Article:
I don’t Know What To Say

I was six years old the first time I was sexually assaulted. I can recall the majority of the details with clarity and alacrity. This is a blessing and a curse, I guess because the memories have stayed strong and present with me all these for the past three decades. I have spent the majority of my adult life wrestling with them. Like many survivors, the memories often come bursting out of me with little warning, and at inopportune times. Sometimes during the summer if I am sleeping in a room with a ceiling fan, I wake up with a start thinking it is someone’s breath on the back of my neck. I have spent much of my life in and out of various states of dissociation and bottomless rage. I have spent much of my life like I still don’t know how to say no, and often find myself intimate with individuals who know just how to exploit that.

On the other side of that survivorhood, I distinctly remember being thirteen and my male friends and I figuring out that that there was a blurred line between persistence and coercion. To our young minds, the absence of physical violence somehow differentiated us from the individuals who assaulted me years earlier. Furthering that idea, when I was fifteen, a group of boys abducted one of my friends and took her to a party where they assaulted her. This crime was never reported, but served as singular turning point in the young lives of my friends and I; a reminder of sorts of the secret truth we had always known, encoded in our young bodies: The bad men were real, and they mostly got away with what they wanted. My best friend and I walked around school carrying knives secreted away in our pockets the rest of that year, swearing that we were going to stab the one perpetrator we could identify to death the first chance we got. We never did. He went on to live a normal life until dying in a car wreck on the run from the law ten years later. I was at a party when I heard, and I laughed audibly, comfortable in the certainty that my friends and I were so different from this sorry, dead asshole.

When you are a young person, especially when you grow up in punk, you define yourself by what you are and what you are not. You delineate everyone into a clear “them” and “us”. You surround yourself with other freaks and outcasts and convince yourself you somehow live outside of the unrequited-blood soaked horrorshow that is life on this planet. My friends and I naively believed we were somehow different, all the while shutting out the voices of the women and queers in our lives who have been imploring us to just fucking listen and do better. The few deeply intimate relationships with I have had with men have been with fragile boys with fragile egos, unable in varying degrees to examine hard truths about themselves, always wondering why their lives are perpetual disasters and their exes fucking hate them. Don’t worry. I am counting my relationship to myself in there too.

I wrote letters to two of the individuals who assaulted me at the beginning of my thirties, never having the nerve to send them. Two years back, I decided to send them while trying to reconcile and change my own patterns of abusive behavior towards intimate partners. I held the naïve belief that maybe these two men would hear me out and open a dialogue and that maybe we could sort out some of this mess together. One of them responded. I obviously could not hear the tone in their voice as they composed an email, but I am fairly certain it differed very little from Brett Kavanaugh’s as they berated me, simultaneously calling me a liar and weak for still feeling the effect of their actions thirty years later. They included their phone number in the email, demanding that I call them, which I never did. I have no doubt that had we spoken on the phone, they would have sounded *exactly* like Judge Kavenaugh did on television the other day.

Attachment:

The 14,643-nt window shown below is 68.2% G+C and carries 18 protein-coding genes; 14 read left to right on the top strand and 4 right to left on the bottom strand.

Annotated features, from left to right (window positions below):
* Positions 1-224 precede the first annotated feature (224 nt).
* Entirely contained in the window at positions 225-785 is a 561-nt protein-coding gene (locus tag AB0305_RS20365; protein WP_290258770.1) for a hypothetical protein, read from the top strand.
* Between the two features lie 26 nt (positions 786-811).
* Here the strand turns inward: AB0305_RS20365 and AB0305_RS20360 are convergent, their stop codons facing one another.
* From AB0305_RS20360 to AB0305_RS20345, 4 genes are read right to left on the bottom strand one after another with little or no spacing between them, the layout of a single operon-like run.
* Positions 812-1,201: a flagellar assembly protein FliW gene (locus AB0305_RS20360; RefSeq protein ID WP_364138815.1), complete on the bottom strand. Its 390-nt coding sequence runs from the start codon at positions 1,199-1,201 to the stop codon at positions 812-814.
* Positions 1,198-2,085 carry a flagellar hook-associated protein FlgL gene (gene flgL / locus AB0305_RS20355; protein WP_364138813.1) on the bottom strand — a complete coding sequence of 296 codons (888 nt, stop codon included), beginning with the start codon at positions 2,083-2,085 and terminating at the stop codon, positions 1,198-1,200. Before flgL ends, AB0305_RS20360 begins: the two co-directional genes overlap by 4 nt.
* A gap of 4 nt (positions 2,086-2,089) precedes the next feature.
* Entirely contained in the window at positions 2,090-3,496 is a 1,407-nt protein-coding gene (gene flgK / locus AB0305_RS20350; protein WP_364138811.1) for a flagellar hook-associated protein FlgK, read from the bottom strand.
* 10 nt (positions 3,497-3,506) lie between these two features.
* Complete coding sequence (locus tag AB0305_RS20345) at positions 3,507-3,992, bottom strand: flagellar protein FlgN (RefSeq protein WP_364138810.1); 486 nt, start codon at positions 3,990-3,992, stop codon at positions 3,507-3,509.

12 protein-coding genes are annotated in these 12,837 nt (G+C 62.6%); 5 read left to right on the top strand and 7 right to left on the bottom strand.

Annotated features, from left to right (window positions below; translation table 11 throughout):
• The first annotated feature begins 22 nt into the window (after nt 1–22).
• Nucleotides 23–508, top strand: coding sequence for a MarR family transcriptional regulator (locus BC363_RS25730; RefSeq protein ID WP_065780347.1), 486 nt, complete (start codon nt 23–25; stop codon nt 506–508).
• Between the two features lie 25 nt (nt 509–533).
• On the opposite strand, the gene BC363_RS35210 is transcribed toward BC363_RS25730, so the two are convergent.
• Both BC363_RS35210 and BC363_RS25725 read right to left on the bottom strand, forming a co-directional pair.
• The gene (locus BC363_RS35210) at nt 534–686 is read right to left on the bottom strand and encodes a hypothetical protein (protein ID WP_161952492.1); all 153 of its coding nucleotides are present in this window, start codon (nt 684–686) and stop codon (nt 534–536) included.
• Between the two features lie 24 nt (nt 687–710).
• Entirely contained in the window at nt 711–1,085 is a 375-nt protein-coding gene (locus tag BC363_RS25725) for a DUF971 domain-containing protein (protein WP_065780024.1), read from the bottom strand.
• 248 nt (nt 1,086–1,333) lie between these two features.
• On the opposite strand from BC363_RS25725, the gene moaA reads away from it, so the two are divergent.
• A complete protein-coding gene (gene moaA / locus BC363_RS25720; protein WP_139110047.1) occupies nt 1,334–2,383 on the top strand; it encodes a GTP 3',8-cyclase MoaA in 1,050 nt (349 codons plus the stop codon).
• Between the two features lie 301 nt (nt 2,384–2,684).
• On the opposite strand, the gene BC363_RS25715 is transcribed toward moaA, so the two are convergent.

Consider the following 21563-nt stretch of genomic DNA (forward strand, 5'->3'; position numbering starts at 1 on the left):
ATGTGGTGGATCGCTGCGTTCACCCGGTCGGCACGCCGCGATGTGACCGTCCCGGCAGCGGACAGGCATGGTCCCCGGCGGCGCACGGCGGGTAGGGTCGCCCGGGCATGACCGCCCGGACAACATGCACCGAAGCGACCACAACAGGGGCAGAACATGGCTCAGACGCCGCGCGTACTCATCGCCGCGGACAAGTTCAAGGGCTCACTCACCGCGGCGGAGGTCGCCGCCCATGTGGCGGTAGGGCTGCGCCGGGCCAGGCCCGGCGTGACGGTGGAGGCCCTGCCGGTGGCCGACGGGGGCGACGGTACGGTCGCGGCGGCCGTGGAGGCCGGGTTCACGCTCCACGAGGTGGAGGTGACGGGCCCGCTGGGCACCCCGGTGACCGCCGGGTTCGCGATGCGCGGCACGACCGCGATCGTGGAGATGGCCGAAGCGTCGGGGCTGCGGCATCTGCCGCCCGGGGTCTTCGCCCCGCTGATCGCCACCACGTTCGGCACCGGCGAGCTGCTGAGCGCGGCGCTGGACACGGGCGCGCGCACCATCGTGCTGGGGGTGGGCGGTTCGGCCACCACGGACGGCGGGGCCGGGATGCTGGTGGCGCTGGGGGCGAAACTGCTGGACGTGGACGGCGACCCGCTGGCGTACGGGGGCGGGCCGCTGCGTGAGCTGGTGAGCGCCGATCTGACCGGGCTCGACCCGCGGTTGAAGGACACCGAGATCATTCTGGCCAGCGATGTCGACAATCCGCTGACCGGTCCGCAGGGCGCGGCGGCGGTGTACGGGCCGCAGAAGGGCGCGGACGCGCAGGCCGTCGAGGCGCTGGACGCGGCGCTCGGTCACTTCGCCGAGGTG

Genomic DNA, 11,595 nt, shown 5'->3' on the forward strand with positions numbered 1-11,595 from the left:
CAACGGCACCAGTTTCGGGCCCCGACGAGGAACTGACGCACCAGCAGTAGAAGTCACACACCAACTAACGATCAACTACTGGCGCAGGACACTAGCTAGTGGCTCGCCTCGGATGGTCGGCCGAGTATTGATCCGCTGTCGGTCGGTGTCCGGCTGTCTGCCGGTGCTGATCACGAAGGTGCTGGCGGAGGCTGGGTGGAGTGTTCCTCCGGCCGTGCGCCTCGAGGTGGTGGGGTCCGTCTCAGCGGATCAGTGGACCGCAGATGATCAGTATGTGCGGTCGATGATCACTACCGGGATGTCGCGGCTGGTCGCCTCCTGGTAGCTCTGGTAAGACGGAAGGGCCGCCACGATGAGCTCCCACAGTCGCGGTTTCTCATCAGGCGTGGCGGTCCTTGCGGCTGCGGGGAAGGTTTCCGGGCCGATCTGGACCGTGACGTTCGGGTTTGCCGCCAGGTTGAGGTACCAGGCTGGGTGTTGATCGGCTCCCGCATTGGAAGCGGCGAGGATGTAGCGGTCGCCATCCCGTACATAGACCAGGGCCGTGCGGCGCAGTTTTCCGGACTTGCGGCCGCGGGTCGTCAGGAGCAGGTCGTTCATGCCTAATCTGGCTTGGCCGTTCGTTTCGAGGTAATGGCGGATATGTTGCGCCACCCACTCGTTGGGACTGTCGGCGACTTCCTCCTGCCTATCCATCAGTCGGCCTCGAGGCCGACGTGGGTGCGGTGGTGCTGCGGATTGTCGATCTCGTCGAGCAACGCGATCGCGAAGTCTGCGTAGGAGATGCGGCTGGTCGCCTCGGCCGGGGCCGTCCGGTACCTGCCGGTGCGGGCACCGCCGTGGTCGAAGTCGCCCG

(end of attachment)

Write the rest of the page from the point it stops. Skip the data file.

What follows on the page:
This individual also came out to me as trans in their email. Two days later, they committed suicide. I blamed myself for the death of another trans woman, and wondered what kind of common ground we could have found had they just listened. I wondered how similar the paths we had walked really were. I spent the next week certain their ghost was in the room with me at night and slept very little. I left my room only to eat or walk my dog. I told my friends I was sure that they would be waiting for me in hell when I died. The crushing feeling of guilt stuck with me until I thought about what an utter fucking chump move it is to hurl yourself into whatever afterlife will claim you rather than take responsibility for your actions.

My heart feels ripped out of my chest this week. My heart is broken for all the people I love who are survivors (and that is almost everyone I know.). My heart is broken for all the people I love who are raising children, especially daughters in this thresher. My heart breaks for the kids who come after us, who were supposed to inherit a better world. My heart breaks for the people I love who live the duality of being both survivor and perpetrator this week, because every person I have loved the most has endured/is capable of/has inflicted some serious harm, and we have to live the lives we’ve made and pick up the pieces. My heart breaks continuously thinking about the people who I have done harm to. My heart breaks thinking about what it is to live in a culture that benefits you so intensely that your hard-learned life lessons usually come at the expense of the people you love the most, and that is treated as normal.

I am tired. We are all tired. We are all tired and heartbroken, and I have no optimism with which to end this post, only a small body filled with venom and unwavering love for my friends doing the best they can.

I am a liar.